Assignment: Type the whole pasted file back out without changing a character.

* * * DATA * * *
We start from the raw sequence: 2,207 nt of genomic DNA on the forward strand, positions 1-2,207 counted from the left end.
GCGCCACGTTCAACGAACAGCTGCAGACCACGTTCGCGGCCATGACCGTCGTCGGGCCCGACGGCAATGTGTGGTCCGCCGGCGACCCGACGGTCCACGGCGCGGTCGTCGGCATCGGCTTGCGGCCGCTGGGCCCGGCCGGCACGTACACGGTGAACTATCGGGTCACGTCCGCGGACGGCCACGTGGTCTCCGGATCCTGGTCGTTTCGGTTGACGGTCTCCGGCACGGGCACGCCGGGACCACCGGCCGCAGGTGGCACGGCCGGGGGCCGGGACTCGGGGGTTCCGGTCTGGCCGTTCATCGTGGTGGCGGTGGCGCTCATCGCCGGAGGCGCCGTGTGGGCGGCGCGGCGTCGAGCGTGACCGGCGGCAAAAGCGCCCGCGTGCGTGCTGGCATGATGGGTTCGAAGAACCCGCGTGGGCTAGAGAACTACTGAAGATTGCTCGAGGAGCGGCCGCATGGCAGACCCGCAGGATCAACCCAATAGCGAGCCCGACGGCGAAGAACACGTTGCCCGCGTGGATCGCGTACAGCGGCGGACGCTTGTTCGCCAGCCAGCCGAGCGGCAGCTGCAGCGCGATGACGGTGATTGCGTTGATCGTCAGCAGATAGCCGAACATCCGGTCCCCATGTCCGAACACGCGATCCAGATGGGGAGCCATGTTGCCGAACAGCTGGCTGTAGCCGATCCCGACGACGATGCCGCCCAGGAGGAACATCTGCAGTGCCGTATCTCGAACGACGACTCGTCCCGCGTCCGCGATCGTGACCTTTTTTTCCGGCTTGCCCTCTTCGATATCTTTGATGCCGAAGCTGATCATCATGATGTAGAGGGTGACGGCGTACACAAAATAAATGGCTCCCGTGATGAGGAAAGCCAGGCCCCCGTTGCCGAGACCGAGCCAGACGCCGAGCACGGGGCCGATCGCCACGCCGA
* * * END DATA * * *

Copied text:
We start from the raw sequence: 2,207 nt of genomic DNA on the forward strand, positions 1-2,207 counted from the left end.
GCGCCACGTTCAACGAACAGCTGCAGACCACGTTCGCGGCCATGACCGTCGTCGGGCCCGACGGCAATGTGTGGTCCGCCGGCGACCCGACGGTCCACGGCGCGGTCGTCGGCATCGGCTTGCGGCCGCTGGGCCCGGCCGGCACGTACACGGTGAACTATCGGGTCACGTCCGCGGACGGCCACGTGGTCTCCGGATCCTGGTCGTTTCGGTTGACGGTCTCCGGCACGGGCACGCCGGGACCACCGGCCGCAGGTGGCACGGCCGGGGGCCGGGACTCGGGGGTTCCGGTCTGGCCGTTCATCGTGGTGGCGGTGGCGCTCATCGCCGGAGGCGCCGTGTGGGCGGCGCGGCGTCGAGCGTGACCGGCGGCAAAAGCGCCCGCGTGCGTGCTGGCATGATGGGTTCGAAGAACCCGCGTGGGCTAGAGAACTACTGAAGATTGCTCGAGGAGCGGCCGCATGGCAGACCCGCAGGATCAACCCAATAGCGAGCCCGACGGCGAAGAACACGTTGCCCGCGTGGATCGCGTACAGCGGCGGACGCTTGTTCGCCAGCCAGCCGAGCGGCAGCTGCAGCGCGATGACGGTGATTGCGTTGATCGTCAGCAGATAGCCGAACATCCGGTCCCCATGTCCGAACACGCGATCCAGATGGGGAGCCATGTTGCCGAACAGCTGGCTGTAGCCGATCCCGACGACGATGCCGCCCAGGAGGAACATCTGCAGTGCCGTATCTCGAACGACGACTCGTCCCGCGTCCGCGATCGTGACCTTTTTTTCCGGCTTGCCCTCTTCGATATCTTTGATGCCGAAGCTGATCATCATGATGTAGAGGGTGACGGCGTACACAAAATAAATGGCTCCCGTGATGAGGAAAGCCAGGCCCCCGTTGCCGAGACCGAGCCAGACGCCGAGCACGGGGCCGATCGCCACGCCGA